What I really like about Serpstat’s keyword research tool is how it keeps everything clean and clear-cut.
The full list of organic keywords also shows each keyword’s competitiveness in PPC, total number of results, and SEO difficulty.
Serpstat will also display “badges” for special blocks in search results, like related keywords, featured snippets, and related questions. These are called SERP or Search Engine Results Page features, which undeniably have a positive impact on click-throughs.
Hover your mouse over these badges to reveal what they stand for:
These details should be sufficient to help you gauge the competition and determine the viability of a keyword for you.
Keyword Research Filters
Although most keyword research tools are comparable in terms of results, there are substantial differences in keyword filter options.
As with every aspect of Serpstat’s interface, its keyword filters also follow the same no-nonsense approach.
At the top of the results page, you can filter keywords based on location right off the bat. Simply click on the right country from the top bar or choose one from the ‘Other’ drop-down menu.
For Serpstat’s complete set of filters, expand the ‘Filter’ drop-down menu below the location buttons.
To create a filter, you need to combine any data item with a condition and then specify a value.
For example, if you want to find keywords with a difficulty rating of 30 or less, set ‘Keywords Difficulty’ as the data item.
On the next drop-down menu, select ‘Less than or equal to’ as the filter condition. And for the value field, go ahead and enter “30.”
Once your filter parameters are set, click ‘Apply filter’ to refresh the page with updated data.
You can add more filters by clicking ‘Add filter’ and specifying if the new rule is optional or not.
Say you want to look for keywords with a maximum difficulty rating of 30 and at least three words. All you have to do is add a new filter using the following settings:
If you’re using Serpstat to do competitive keyword research, you should definitely check the “Missing Keywords” tool.
It allows you to find keyword opportunities that competitors rank for, but not the domain you analyzed. By using it on your own site, you won’t miss out on keywords that rake in traffic for competing brands.
You can use the tool by running a domain analysis and clicking ‘Missing Keywords’ on the ‘URL Analysis’ sub-menu.
To keep the keyword suggestions relevant, Serpstat only includes keywords from the top 10 competitors on search engine results.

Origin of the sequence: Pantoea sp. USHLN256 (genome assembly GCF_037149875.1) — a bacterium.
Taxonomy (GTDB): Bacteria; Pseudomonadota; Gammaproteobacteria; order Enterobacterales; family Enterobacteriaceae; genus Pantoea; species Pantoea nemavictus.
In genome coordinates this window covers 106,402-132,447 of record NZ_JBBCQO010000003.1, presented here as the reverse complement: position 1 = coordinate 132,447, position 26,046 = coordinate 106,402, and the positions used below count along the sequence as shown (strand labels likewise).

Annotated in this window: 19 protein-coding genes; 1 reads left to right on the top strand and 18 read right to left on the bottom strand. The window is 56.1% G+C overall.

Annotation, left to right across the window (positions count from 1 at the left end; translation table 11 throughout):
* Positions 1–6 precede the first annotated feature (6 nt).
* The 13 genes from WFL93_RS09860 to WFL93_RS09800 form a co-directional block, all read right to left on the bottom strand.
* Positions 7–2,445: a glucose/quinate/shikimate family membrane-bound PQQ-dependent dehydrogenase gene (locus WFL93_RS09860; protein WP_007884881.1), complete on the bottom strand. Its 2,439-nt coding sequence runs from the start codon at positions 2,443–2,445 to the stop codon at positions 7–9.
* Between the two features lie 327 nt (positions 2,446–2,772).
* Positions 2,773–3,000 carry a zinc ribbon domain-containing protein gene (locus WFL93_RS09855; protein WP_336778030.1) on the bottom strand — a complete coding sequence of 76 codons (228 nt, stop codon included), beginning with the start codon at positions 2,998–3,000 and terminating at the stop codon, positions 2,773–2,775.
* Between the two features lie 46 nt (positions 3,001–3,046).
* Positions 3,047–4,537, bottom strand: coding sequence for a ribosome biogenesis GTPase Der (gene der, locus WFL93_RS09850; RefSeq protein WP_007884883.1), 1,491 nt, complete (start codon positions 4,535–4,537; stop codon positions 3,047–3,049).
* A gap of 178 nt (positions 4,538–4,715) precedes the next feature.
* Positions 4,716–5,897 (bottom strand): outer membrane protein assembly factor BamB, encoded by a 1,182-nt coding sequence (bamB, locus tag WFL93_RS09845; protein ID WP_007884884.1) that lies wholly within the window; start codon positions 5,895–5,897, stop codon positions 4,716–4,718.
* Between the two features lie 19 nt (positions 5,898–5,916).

Other than the keywords themselves, the missing keywords report also includes useful metrics. Some of which are each keyword’s monthly search volume, CPC, and the “Connection Strength” metric used to determine relevance.
Keyword Clustering and Text Analytics
From an SEO standpoint, diversifying your keyword pool will help you draw in more search engine traffic. However, be sure you’re grouping semantically-related keywords to avoid pulling in the wrong visitors to your site.
The only problem is, grouping keywords is a time-consuming ordeal without a tool capable of automating the matching process.
With “Keyword Clustering and Text Analytics,” you just have to upload your list of keywords and set your grouping preferences. Serpstat will do all the heavy lifting in the background.
Serpstat’s grouping method works by establishing hierarchal clustering that joins together keywords with common URLs in search results. The top 30 search engine results will be considered when looking for keywords that can be clustered.
There are different options when creating keyword clusters with Serpstat.
For instance, the “Weak” clustering mode groups keywords with at least three common URLs. “Strong,” on the other hand, requires keywords to share at least seven.
To create the clusters for these keywords, the “Soft” setting only requires one pair of keywords to form a cluster. The “Hard” setting, however, will only create a cluster if all keywords share three or seven common URLs.
To make full use of your keywords, Serpstat’s “Text Analytics” feature will show you on-page SEO recommendations. It breaks down the specified URL’s content into the title, header, and body before dishing out suggestions.
Like what we’ve seen with SEMrush’s domain overview page, the keyword analytics overview is loaded with in-depth data.
Information such as the keyword’s organic traffic, CPC, and competitiveness for paid listings are found at the top. Akin to Serpstat, SEMrush also provides suggestions in the form of phrase match keywords and related keywords.
Keyword Magic Tool
Typing a keyword directly into the top search bar, however, is the wrong way to use SEMrush for keyword research.
What you need is the ‘Keyword Magic Tool’ found on the ‘Keyword Analytics’ menu.
From there, enter your keyword, click ‘Search,’ and wait for SEMrush to generate a compilation of keyword ideas. Metrics like the keywords’ search volume, CPC, difficulty rating, and competitiveness are displayed as well.
A rather handy feature implemented in the Keyword Magic Tool is the ‘Questions’ tab.
As you may have guessed, switching to this tab will expand your keyword into questions that search users are asking. In addition to the SEO benefits of question-based keywords, this is perfect if you need content topic ideas.
Keyword Research Filters
When it comes to filters, SEMrush’s “Advanced filters” are actually more straightforward than Serpstat’s.
Instead of adding multiple filter layers on top of each other, SEMrush lets you create a single filter with several parameters. You can filter keywords based on search volume, CPC, keyword difficulty, and more.
Oh yeah — you may also scoop up phrase matches, exact matches, related, and broad match keywords using the buttons above.
Comparing Keyword Difficulties
If you got dozens of similar keywords but don’t know which to prioritize, you need the ‘Keyword Difficulty’ tool.